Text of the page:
Every night for the past two weeks, the girl had crept out into the sable night to survey the street she'd seen in her dreams.

Tonight felt different. There was, indisputably, an energy in the otherwise calm night air that hinted at a possible success.

She slinked down the sidewalk, settled in the middle of her preferred cluster of bushes on the corner, and leaned against the semi-wall of the ramshackle manor behind her whose hedges in which she now cowered.

Just as the unspeakable cold's edge was wearing off, fading into numbness, a slight movement in her peripheral vision caught her full attention. And suddenly, then, all the weariness was gone from her, and the hours of missed sleep, the paranoia that accompanied sneaking out was worthwhile; they'd finally come. The procession was even more fantastic than she'd imagined.

It was too dark to see the details; she'd catch them in the daylight. She'd just wanted to be present for the grandiose arrival. Despite the darkness, the silhouetted figures were magnificent. The huddled mass crept slowly down the road.

The girl didn't notice time passing until the parade was directly in front of her. Upon snapping back to reality, she decided to go back home and rest. Heaving herself off of the ground, she walked alongside the group, on the sidewalk; the shiest of all, in plain sight.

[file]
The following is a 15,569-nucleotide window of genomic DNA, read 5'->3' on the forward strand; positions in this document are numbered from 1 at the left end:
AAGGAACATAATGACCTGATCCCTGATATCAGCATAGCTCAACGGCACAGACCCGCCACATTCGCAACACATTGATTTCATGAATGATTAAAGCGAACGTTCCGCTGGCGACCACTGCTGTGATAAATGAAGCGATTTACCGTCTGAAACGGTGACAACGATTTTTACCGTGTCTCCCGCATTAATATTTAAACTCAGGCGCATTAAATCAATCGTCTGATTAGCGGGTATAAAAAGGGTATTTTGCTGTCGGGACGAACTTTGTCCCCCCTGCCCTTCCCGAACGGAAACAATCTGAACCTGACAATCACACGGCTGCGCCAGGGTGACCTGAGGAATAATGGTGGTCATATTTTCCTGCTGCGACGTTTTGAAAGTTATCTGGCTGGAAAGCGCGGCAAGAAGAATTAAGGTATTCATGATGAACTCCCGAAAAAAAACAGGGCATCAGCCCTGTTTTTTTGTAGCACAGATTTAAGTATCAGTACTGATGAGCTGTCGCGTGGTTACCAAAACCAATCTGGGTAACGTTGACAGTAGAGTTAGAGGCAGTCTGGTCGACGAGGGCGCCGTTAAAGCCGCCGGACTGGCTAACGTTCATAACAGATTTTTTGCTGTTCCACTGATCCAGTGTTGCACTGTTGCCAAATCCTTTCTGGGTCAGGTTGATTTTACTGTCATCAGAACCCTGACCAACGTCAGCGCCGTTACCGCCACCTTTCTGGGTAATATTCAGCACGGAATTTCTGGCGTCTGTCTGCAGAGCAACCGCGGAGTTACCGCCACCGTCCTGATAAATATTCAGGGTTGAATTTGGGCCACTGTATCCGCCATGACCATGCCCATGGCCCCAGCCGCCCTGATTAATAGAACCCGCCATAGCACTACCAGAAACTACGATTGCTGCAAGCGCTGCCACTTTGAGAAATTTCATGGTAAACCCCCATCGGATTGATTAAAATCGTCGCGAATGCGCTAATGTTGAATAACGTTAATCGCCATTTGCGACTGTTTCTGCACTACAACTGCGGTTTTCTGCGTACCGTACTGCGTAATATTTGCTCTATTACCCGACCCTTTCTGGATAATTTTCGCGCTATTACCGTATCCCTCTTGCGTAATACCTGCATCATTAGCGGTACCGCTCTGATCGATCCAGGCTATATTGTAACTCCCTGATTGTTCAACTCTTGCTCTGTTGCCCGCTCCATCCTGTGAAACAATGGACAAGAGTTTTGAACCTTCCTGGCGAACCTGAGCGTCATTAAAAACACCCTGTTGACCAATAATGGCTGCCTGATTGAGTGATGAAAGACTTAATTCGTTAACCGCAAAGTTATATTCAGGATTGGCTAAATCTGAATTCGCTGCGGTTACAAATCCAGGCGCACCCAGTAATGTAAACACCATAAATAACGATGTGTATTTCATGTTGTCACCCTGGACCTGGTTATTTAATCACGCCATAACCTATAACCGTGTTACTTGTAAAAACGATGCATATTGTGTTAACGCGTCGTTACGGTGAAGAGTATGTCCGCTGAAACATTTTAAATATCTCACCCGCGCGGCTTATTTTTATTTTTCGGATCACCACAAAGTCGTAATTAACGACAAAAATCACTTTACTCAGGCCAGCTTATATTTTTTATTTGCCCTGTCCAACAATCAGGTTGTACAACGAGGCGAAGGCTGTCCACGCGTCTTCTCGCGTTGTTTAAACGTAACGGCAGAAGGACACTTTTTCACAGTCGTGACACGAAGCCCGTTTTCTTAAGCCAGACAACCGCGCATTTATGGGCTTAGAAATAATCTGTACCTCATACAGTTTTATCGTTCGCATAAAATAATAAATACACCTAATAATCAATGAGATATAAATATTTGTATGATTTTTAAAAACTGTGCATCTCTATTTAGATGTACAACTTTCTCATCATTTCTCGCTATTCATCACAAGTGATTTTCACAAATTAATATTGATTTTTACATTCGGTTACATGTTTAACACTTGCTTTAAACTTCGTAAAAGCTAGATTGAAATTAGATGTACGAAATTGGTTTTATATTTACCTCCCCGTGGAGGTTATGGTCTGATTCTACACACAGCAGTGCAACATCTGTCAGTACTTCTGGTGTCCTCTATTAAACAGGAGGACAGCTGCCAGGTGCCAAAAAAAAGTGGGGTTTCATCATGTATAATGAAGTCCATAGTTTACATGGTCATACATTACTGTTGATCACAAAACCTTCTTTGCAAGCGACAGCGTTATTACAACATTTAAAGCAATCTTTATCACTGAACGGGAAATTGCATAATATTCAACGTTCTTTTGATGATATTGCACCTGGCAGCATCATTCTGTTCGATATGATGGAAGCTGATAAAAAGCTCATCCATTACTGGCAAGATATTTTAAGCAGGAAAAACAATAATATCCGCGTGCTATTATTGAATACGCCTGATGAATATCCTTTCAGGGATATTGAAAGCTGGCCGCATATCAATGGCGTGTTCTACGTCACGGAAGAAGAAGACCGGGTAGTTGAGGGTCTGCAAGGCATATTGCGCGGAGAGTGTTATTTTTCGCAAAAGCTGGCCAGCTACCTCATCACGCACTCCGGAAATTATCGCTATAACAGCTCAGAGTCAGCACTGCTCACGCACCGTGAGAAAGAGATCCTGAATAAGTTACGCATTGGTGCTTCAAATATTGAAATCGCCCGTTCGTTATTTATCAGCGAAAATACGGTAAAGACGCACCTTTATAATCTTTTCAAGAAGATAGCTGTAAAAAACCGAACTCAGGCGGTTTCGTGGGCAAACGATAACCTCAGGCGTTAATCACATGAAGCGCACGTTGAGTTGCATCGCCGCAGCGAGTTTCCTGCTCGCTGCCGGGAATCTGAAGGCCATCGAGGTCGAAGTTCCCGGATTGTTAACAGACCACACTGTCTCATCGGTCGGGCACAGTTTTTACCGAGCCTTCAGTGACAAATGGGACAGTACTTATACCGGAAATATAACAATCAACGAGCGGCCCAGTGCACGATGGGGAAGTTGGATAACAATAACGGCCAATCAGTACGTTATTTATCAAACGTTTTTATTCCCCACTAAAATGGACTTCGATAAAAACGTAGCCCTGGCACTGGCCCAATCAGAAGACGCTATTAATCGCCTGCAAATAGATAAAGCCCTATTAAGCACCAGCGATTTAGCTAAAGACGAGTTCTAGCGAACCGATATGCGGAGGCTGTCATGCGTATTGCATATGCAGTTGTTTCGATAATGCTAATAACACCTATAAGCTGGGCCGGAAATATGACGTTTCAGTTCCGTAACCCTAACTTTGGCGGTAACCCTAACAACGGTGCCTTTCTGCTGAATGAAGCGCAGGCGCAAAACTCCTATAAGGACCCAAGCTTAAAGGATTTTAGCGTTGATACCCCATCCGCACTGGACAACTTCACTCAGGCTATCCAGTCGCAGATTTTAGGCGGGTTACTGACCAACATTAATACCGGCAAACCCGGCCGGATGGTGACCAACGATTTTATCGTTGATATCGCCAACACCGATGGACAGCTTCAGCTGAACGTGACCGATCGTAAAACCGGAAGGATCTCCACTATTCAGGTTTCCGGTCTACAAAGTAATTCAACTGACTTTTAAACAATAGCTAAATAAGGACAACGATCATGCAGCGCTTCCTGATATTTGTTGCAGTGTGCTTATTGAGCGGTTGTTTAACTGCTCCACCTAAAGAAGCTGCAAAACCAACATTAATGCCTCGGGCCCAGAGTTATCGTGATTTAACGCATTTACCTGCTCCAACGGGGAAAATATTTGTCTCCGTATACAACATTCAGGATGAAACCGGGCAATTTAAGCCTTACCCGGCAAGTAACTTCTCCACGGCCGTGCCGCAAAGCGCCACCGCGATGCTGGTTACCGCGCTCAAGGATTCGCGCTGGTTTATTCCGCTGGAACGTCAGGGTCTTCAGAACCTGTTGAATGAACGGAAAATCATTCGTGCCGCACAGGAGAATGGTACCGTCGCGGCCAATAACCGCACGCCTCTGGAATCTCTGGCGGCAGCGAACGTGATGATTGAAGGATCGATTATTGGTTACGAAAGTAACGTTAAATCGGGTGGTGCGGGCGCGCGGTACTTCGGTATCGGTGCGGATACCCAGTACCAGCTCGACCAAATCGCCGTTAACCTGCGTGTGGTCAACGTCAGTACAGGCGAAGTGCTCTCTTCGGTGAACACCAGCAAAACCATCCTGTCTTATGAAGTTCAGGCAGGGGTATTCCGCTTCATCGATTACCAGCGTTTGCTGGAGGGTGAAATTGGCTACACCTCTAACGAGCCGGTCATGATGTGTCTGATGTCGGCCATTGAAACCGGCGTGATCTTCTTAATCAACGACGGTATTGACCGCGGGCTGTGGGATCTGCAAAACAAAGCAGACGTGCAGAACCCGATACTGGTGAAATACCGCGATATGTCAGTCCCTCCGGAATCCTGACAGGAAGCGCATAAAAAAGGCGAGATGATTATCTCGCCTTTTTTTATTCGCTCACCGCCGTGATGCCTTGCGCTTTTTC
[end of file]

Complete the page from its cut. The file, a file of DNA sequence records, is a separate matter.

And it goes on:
Once home and in bed-teeth brushed, window screen replaced-she dreamt of the majestic creatures she'd seen marching so purposefully down the avenue. If she could have such a sense of purpose! This called to mind the question of why exactly they'd come. All good things to those who wait, she assured herself. So, she rested.

In my dreams, a dark, massive figure loomed over me. A mortifying sound, so loud that I willed myself to disappear as it overwhelmed my cowering soul thundered out, It was only when I began to shrink back from the shape that I noticed the solid hand gripping my own; I squeezed my eyes shut to try to amplify its calming effect; but soon I felt my reassurance slipping, subtly sliding away into the blackness to my side. My eyelids crept up in unison with it, until they were completely

What day was it? Grandpa had left last night, so it must have been Thursday. The weekend would come around soon enough. The procession would conceal themselves for a few days, at least, recovering from their long journey that they insisted on making on foot.

This meant that for the moment, I'd simply have to do my best to focus on business as usual.

Bracing myself for the first energy expenditure of the day, I heaved myself off of my mattress. So much for the idea that four hours of sleep would cut it. In order to preserve the little attentiveness I had, I began to prepare for school methodically, sticking to a routine.

I'd always been intelligent-I'd considered it my only "gift," from which all talents sprouted. But intelligence is nothing without hard work, and unfortunately, I never had a particularly long span of attentiveness to dull work. I was always particularly introverted, as well. So, my morning routine is an excellent opportunity for "alone time," quite possible my favorite part of the day.

Except that it occurs in the morning. The word "morning," the concept of "morning" is all well and good and yet…I find the actually thing to be perfectly horrible. Hence, a precarious balance between peacefulness and what can only be described as unrelenting grouchiness.